Fort Belvoir, Va. –
How does auditing today compare to the experience of DCAA’s first auditors?
In the 1960’s, paper and pencils ruled the workplace. Contractors would deliver their General Ledger, a voluminous book documenting their costs for the year, to their DCAA office.
The auditors would use 14 column paper to document and analyze the costs. If it was a large contractor, they might tape two sheets together to have sufficient columns for a “quick analysis.” Audit reports were handwritten and if the supervisor made changes, it was done with a pen. For major edits, auditors would use scissors to cut out sections and tape in the new information, the original cut and paste. To finalize the audit report, the administrative staff would type the handwritten draft reports, a tedious and time consuming process. Final reports would fill a cardboard box. Auditors joked about auditing “by the pound.”
For calculations, the auditors had a Frieden Automatic Calculator, which had 100 keys and weighed 43 pounds. It was the first calculator and could perform four calculations; addition, subtraction, multiplication, and division. The best auditors could use the calculator without having to look at the keys. In the 1970s, hand held calculators were widely available and auditors would often purchase one at their own expense because it was so much easier and faster.
As businesses began using computers, DCAA began leveraging technology to improve the audit process and automate manual processes. At first DCAA programmers wrote audit specific programs in the BASIC computer language that were transferred to the computer using paper tape. It often took longer to write the program than to run it but it was still a vast improvement over manual methods and allowed for complex calculations.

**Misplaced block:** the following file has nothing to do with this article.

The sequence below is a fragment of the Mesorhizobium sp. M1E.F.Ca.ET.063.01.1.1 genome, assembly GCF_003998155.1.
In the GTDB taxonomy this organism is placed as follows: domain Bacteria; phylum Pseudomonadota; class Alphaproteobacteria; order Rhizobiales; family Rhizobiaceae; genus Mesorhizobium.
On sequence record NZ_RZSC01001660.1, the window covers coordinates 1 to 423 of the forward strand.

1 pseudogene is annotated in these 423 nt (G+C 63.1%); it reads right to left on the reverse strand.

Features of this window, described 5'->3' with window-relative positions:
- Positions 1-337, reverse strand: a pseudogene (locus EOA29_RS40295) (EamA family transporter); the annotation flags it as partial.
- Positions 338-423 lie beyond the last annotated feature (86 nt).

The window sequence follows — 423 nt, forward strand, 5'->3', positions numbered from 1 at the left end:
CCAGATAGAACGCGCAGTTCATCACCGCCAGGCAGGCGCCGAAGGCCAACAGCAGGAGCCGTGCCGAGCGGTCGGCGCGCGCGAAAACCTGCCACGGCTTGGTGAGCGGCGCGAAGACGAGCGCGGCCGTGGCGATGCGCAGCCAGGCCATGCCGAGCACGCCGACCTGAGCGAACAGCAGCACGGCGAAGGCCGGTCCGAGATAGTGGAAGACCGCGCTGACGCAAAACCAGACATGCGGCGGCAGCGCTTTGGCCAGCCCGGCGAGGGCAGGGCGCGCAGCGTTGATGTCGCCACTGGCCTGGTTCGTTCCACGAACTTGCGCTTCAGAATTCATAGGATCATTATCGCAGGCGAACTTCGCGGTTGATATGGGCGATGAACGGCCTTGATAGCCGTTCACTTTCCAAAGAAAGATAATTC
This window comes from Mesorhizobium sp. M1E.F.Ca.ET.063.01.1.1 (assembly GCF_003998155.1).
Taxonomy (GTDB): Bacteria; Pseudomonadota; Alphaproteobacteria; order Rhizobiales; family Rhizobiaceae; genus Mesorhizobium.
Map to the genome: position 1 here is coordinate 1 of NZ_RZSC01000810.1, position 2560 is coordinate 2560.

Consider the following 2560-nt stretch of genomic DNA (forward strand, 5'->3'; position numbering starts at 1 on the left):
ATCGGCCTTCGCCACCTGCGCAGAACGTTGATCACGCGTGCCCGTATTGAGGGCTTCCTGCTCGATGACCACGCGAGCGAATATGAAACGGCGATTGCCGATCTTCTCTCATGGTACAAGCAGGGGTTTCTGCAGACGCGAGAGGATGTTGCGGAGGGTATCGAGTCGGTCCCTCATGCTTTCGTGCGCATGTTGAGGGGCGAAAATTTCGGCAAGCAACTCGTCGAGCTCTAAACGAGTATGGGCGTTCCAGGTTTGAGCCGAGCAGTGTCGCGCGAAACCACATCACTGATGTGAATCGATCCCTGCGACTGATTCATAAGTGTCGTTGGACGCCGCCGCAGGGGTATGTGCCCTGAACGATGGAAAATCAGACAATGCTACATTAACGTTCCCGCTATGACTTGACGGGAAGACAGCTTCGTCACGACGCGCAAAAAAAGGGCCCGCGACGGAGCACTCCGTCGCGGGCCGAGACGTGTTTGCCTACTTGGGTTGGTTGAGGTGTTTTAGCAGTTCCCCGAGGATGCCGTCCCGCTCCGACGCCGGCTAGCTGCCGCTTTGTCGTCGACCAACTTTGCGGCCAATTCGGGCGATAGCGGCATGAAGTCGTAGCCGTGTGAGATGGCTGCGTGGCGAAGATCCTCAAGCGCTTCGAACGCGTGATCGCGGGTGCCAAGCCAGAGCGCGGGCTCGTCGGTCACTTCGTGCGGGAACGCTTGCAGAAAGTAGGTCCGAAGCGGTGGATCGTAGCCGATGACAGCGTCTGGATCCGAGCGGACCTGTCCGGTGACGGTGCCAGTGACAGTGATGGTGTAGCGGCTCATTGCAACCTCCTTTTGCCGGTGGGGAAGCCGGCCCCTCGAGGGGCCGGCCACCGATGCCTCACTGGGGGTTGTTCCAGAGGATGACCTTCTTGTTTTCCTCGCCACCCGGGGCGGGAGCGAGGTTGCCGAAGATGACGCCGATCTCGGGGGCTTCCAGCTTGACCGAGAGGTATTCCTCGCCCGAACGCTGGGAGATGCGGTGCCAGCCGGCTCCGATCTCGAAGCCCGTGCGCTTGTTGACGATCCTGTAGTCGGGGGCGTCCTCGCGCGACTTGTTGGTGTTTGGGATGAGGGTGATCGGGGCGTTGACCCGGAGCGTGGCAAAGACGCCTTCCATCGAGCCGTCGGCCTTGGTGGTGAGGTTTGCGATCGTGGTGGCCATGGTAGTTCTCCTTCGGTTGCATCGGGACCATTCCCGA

In the early 1980’s, DCAA began using desktop computers, first with dual floppy discs and later with hard drives. Early software included a spreadsheet program (Multiplan), a data base management program (dBASEII), and a word-processing program (MultiMate). Each office would have two to four computers and one printer. The information in the desktop was transferred to servers which contained the first type of audit management program enabling better management
As automation advanced, so did its use and application in DCAA audits. Automation greatly increased productivity and has ushered in the office of today where every auditor has a laptop connected to the network and uses Microsoft office programs and CaseWare audit management software. Audit reports are no longer stored in boxes but instead are electronically stored on a server. What hasn’t changed? Cutting and pasting is still done but now instead of scissors and tape, it’s just a couple clicks of a mouse.